"That's over 96-percent of the recipe, we're one of the most natural products out there on the market for lotions."
Even during the COVID-19 pandemic, the business found ways to stay afloat. While the supply chain system came to a screeching halt during the spring of 2020, Bates said some of his longtime loyal businesses were able to bounce back sooner than expected.
"We were close there in the beginning because everything was shut down. Everybody was trying to figure out the virus, what people could and couldn't do. Our best-selling areas were shut down, but half our area opened up and those sales increased so dramatically that we actually made the same sales numbers from the previous year, but with only half our stores open."
He was surviving, both physically and financially, through the COVID-19 pandemic. For Joseph Bates, survival is something he's used to.
'I don't know how to give up'
He was just 30 years old when he was first diagnosed.
"I had a Phase 3, borderline Phase 4 nasal pharyngeal carcinoma."
Diagnosed with cancer in 2004, Bates said he was given a 50% chance of beating it if he survived the treatment, due to its aggressive nature.
"People say it’s because I’m too stubborn, I don’t know how to give up. It completely changed my life, I had to revaluate things, had to deal with things differently, saw things differently.”
His six-month battle resulted in drastic weight loss, dropping from 220 to 140 pounds.
"As a cancer survivor you don’t know how to accept failure," Bates told 13News Now, sitting beside one of the several goat pens on the property. "After you go through it, it changes your perception, creates a desire to succeed. It makes you realize how short life is, and makes you want to accomplish so much.”
It would not be his only battle with cancer.
"It came back two years later and it was on my main lymph nodes. The doctor told me it came back, and I told him I couldn’t do that treatment again," Bates said, fighting back tears.
"Yeah, that's a tough one," he chuckled.
An unlikely friendship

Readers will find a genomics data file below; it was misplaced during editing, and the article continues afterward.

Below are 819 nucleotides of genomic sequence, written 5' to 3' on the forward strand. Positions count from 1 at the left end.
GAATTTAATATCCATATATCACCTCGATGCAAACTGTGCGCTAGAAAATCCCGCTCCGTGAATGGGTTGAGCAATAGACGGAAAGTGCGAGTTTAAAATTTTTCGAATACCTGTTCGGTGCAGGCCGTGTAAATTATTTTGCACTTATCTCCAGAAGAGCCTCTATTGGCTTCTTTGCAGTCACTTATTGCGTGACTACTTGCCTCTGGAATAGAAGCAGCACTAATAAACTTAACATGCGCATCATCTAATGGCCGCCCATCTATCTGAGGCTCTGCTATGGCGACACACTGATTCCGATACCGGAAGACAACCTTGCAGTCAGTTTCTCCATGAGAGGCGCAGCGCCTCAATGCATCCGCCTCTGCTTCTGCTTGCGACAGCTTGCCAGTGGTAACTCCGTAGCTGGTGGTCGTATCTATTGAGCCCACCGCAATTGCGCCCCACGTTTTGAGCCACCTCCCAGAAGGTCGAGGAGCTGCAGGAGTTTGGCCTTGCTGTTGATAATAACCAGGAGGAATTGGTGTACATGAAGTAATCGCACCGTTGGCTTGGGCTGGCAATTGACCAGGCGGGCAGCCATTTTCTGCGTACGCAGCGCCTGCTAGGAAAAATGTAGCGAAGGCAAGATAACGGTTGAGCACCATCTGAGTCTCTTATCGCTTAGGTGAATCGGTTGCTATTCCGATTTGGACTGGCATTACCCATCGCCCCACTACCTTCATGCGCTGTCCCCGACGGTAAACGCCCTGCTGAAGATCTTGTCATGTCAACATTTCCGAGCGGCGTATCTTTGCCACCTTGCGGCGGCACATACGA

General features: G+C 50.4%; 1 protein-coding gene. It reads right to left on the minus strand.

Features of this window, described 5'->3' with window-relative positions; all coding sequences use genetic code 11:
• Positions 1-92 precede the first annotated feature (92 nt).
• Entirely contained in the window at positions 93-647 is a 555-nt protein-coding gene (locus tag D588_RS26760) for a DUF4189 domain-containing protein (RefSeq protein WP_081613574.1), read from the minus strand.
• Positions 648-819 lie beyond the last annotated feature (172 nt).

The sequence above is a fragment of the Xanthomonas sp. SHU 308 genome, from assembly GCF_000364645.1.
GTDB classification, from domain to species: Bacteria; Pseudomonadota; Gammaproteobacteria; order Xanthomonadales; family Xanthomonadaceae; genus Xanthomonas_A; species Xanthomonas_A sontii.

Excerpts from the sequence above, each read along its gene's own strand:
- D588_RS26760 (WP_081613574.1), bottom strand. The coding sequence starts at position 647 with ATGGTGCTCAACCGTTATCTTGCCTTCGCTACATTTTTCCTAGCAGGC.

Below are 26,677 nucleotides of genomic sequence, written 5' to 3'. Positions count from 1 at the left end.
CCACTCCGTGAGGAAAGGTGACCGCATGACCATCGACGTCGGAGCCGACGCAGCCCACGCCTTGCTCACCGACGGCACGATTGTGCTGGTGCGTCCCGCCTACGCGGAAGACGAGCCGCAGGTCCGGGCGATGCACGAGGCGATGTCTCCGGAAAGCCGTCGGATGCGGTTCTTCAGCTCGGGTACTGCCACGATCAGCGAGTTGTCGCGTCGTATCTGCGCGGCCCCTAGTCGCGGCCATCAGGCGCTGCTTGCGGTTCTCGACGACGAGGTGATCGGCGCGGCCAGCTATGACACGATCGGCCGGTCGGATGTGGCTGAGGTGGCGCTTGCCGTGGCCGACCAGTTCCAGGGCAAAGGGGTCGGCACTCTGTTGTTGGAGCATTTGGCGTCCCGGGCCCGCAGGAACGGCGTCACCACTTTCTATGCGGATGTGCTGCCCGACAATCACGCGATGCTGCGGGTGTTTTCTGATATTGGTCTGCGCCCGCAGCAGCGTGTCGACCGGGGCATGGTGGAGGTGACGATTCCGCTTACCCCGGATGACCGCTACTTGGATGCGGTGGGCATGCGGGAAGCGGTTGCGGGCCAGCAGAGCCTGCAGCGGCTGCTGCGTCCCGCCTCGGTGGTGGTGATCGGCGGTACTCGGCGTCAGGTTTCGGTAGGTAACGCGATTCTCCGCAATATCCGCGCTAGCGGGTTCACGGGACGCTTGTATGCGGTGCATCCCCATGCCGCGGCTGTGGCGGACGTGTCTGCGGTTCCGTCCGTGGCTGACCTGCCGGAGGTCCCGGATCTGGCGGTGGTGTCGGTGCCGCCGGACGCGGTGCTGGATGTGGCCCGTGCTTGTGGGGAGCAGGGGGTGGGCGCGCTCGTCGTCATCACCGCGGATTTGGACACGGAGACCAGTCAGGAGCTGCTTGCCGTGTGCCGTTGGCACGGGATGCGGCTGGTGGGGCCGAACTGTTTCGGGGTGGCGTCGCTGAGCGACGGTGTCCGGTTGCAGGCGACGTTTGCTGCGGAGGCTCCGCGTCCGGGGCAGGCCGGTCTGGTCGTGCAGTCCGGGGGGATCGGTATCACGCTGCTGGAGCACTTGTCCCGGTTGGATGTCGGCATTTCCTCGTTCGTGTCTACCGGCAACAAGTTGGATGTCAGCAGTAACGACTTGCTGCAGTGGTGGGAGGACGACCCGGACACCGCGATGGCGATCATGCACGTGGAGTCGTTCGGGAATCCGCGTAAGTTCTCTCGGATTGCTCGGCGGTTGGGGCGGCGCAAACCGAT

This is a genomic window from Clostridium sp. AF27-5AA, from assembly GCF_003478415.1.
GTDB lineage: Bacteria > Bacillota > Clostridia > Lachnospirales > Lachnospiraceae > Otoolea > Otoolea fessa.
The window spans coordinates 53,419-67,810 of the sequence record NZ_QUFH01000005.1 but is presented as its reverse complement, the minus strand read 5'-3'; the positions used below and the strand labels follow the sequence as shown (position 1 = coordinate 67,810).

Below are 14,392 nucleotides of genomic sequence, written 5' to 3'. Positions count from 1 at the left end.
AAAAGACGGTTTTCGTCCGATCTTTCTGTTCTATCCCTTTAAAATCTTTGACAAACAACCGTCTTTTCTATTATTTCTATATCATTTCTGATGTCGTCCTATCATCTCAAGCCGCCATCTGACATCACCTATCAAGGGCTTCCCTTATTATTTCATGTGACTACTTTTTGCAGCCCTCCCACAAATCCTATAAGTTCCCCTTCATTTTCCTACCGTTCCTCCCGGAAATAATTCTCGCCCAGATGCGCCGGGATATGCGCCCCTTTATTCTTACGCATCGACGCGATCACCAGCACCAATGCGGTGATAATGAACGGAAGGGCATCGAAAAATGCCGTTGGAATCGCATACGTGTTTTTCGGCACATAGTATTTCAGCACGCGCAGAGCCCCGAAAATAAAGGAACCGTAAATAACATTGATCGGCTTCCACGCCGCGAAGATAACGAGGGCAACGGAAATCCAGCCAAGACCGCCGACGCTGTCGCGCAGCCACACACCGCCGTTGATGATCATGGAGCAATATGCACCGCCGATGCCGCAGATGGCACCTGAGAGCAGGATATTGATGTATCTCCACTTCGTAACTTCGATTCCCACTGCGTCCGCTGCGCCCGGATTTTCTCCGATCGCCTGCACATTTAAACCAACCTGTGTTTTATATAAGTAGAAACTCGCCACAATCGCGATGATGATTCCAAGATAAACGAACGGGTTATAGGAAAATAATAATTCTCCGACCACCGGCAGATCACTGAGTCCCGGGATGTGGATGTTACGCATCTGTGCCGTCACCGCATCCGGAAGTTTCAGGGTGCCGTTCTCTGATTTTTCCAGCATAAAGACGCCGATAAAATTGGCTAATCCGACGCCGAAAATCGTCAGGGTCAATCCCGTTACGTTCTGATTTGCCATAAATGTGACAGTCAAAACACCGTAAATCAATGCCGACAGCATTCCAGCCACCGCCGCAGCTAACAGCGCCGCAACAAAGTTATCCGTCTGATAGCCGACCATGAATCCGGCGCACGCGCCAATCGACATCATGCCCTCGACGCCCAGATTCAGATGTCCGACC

"Now I’m dealing with all the damage from the cancer treatment. The cancer treatment saved my life, it’s given me 19 more years. If I die tomorrow, I’ll have 19 more years.”
Despite surviving two separate bouts of cancer, Bates told 13News Now he still suffers from the long-lasting effects that stem from the treatments. Portions of his neck have been removed to stop the cancer from spreading, and he struggles with post-traumatic stress disorder.
"It's not like a one-time experience like a car wreck. Every day, going through treatment, the lights got a little dimmer. When I thought it couldn’t get any worse, it would get dimmer. It wears on you. But when you recover from it and you have to rebuild out of it, you have triggers inside of you and you don’t even realize,” he explained.
It was the slower pace of life that attracted Bates to start raising the goats in the first place, not intending for it to be anything except a small hobby while he recovered and figured out his life's next move.
After the farm's first babies were born in 2013, he soon discovered the goats acted as a sort of therapy for the Virginia veteran.
"They’re mischievous, they get into things, they’ll annoy the living daylights out of you," Bates said. "It teaches you to forgive, accept faults in life, and teaches you to enjoy life.”
From tending to the farm, it's the active lifestyle that Bates credits with being able to both physically and emotionally recover from his cancer treatments and PTSD.
"What’s great is whenever I’m having a bad day, I work with the goats."
Despite the hardships of Bates' old life, they only make him thankful for his new one.
"I got the goats, and they became my doctors."